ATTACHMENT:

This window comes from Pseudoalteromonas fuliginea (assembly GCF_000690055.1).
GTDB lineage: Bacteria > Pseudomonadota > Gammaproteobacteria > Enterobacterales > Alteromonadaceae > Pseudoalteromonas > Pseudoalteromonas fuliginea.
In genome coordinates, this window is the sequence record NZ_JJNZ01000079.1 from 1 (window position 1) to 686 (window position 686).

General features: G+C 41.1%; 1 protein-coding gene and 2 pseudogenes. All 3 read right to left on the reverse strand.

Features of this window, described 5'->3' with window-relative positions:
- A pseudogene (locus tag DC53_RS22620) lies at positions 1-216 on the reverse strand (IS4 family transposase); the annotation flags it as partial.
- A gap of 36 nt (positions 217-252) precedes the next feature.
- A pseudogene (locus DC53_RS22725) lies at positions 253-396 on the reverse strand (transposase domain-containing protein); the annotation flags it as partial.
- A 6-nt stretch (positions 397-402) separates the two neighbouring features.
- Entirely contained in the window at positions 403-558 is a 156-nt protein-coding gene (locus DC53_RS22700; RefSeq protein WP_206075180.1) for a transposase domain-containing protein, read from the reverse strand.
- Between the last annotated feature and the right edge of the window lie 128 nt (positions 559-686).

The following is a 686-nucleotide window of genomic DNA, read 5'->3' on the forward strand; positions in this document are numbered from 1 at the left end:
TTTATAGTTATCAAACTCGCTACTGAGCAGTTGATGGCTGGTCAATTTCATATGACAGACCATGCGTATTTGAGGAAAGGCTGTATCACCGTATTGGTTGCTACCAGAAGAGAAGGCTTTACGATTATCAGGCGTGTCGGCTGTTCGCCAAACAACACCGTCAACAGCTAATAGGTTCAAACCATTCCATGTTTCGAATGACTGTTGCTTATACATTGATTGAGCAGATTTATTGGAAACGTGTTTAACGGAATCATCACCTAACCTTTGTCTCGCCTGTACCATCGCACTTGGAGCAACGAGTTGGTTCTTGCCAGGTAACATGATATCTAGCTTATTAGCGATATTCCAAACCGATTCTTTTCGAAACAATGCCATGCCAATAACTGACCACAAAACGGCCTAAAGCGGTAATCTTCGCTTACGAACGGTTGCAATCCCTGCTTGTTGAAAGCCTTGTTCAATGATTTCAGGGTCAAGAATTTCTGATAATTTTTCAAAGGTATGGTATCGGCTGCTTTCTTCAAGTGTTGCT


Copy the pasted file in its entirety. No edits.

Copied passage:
This window comes from Pseudoalteromonas fuliginea (assembly GCF_000690055.1).
GTDB lineage: Bacteria > Pseudomonadota > Gammaproteobacteria > Enterobacterales > Alteromonadaceae > Pseudoalteromonas > Pseudoalteromonas fuliginea.
In genome coordinates, this window is the sequence record NZ_JJNZ01000079.1 from 1 (window position 1) to 686 (window position 686).

General features: G+C 41.1%; 1 protein-coding gene and 2 pseudogenes. All 3 read right to left on the reverse strand.

Features of this window, described 5'->3' with window-relative positions:
- A pseudogene (locus tag DC53_RS22620) lies at positions 1-216 on the reverse strand (IS4 family transposase); the annotation flags it as partial.
- A gap of 36 nt (positions 217-252) precedes the next feature.
- A pseudogene (locus DC53_RS22725) lies at positions 253-396 on the reverse strand (transposase domain-containing protein); the annotation flags it as partial.
- A 6-nt stretch (positions 397-402) separates the two neighbouring features.
- Entirely contained in the window at positions 403-558 is a 156-nt protein-coding gene (locus DC53_RS22700; RefSeq protein WP_206075180.1) for a transposase domain-containing protein, read from the reverse strand.
- Between the last annotated feature and the right edge of the window lie 128 nt (positions 559-686).

The following is a 686-nucleotide window of genomic DNA, read 5'->3' on the forward strand; positions in this document are numbered from 1 at the left end:
TTTATAGTTATCAAACTCGCTACTGAGCAGTTGATGGCTGGTCAATTTCATATGACAGACCATGCGTATTTGAGGAAAGGCTGTATCACCGTATTGGTTGCTACCAGAAGAGAAGGCTTTACGATTATCAGGCGTGTCGGCTGTTCGCCAAACAACACCGTCAACAGCTAATAGGTTCAAACCATTCCATGTTTCGAATGACTGTTGCTTATACATTGATTGAGCAGATTTATTGGAAACGTGTTTAACGGAATCATCACCTAACCTTTGTCTCGCCTGTACCATCGCACTTGGAGCAACGAGTTGGTTCTTGCCAGGTAACATGATATCTAGCTTATTAGCGATATTCCAAACCGATTCTTTTCGAAACAATGCCATGCCAATAACTGACCACAAAACGGCCTAAAGCGGTAATCTTCGCTTACGAACGGTTGCAATCCCTGCTTGTTGAAAGCCTTGTTCAATGATTTCAGGGTCAAGAATTTCTGATAATTTTTCAAAGGTATGGTATCGGCTGCTTTCTTCAAGTGTTGCT